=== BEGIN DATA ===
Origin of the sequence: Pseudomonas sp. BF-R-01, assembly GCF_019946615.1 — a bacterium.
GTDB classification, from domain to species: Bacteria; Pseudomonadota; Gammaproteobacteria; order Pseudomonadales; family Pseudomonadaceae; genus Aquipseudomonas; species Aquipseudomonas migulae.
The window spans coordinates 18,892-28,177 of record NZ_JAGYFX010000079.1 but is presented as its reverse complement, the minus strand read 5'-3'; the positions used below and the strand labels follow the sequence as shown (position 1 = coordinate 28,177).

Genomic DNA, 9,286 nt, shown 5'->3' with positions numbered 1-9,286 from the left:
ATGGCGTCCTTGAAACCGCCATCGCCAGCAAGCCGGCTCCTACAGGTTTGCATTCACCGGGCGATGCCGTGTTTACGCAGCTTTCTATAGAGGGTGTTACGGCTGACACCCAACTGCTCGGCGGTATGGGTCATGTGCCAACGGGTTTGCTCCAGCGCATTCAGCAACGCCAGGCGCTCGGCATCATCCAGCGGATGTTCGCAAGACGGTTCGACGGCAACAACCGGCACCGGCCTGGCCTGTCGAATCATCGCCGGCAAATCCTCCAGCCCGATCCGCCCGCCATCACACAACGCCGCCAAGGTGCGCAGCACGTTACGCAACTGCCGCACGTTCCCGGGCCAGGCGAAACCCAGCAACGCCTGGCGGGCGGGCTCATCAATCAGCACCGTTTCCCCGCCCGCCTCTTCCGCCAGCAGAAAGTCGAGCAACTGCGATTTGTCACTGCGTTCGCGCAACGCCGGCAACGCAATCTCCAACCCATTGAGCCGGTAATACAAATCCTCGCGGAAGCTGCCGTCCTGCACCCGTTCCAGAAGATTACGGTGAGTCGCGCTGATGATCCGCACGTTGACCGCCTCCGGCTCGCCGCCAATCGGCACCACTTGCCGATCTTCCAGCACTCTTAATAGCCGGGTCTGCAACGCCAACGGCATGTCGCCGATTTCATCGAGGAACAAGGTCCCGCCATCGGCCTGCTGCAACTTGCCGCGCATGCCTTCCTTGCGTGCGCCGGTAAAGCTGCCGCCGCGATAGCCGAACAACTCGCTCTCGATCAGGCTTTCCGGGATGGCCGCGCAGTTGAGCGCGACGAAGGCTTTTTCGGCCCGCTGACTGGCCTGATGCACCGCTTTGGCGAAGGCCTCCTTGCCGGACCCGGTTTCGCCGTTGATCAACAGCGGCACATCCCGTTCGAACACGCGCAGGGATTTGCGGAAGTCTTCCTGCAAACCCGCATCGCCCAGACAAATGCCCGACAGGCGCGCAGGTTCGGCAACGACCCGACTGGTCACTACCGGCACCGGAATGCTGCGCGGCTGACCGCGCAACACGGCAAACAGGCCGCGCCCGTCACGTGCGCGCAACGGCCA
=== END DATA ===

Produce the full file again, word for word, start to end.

Origin of the sequence: Pseudomonas sp. BF-R-01, assembly GCF_019946615.1 — a bacterium.
GTDB classification, from domain to species: Bacteria; Pseudomonadota; Gammaproteobacteria; order Pseudomonadales; family Pseudomonadaceae; genus Aquipseudomonas; species Aquipseudomonas migulae.
The window spans coordinates 18,892-28,177 of record NZ_JAGYFX010000079.1 but is presented as its reverse complement, the minus strand read 5'-3'; the positions used below and the strand labels follow the sequence as shown (position 1 = coordinate 28,177).

Genomic DNA, 9,286 nt, shown 5'->3' with positions numbered 1-9,286 from the left:
ATGGCGTCCTTGAAACCGCCATCGCCAGCAAGCCGGCTCCTACAGGTTTGCATTCACCGGGCGATGCCGTGTTTACGCAGCTTTCTATAGAGGGTGTTACGGCTGACACCCAACTGCTCGGCGGTATGGGTCATGTGCCAACGGGTTTGCTCCAGCGCATTCAGCAACGCCAGGCGCTCGGCATCATCCAGCGGATGTTCGCAAGACGGTTCGACGGCAACAACCGGCACCGGCCTGGCCTGTCGAATCATCGCCGGCAAATCCTCCAGCCCGATCCGCCCGCCATCACACAACGCCGCCAAGGTGCGCAGCACGTTACGCAACTGCCGCACGTTCCCGGGCCAGGCGAAACCCAGCAACGCCTGGCGGGCGGGCTCATCAATCAGCACCGTTTCCCCGCCCGCCTCTTCCGCCAGCAGAAAGTCGAGCAACTGCGATTTGTCACTGCGTTCGCGCAACGCCGGCAACGCAATCTCCAACCCATTGAGCCGGTAATACAAATCCTCGCGGAAGCTGCCGTCCTGCACCCGTTCCAGAAGATTACGGTGAGTCGCGCTGATGATCCGCACGTTGACCGCCTCCGGCTCGCCGCCAATCGGCACCACTTGCCGATCTTCCAGCACTCTTAATAGCCGGGTCTGCAACGCCAACGGCATGTCGCCGATTTCATCGAGGAACAAGGTCCCGCCATCGGCCTGCTGCAACTTGCCGCGCATGCCTTCCTTGCGTGCGCCGGTAAAGCTGCCGCCGCGATAGCCGAACAACTCGCTCTCGATCAGGCTTTCCGGGATGGCCGCGCAGTTGAGCGCGACGAAGGCTTTTTCGGCCCGCTGACTGGCCTGATGCACCGCTTTGGCGAAGGCCTCCTTGCCGGACCCGGTTTCGCCGTTGATCAACAGCGGCACATCCCGTTCGAACACGCGCAGGGATTTGCGGAAGTCTTCCTGCAAACCCGCATCGCCCAGACAAATGCCCGACAGGCGCGCAGGTTCGGCAACGACCCGACTGGTCACTACCGGCACCGGAATGCTGCGCGGCTGACCGCGCAACACGGCAAACAGGCCGCGCCCGTCACGTGCGCGCAACGGCCA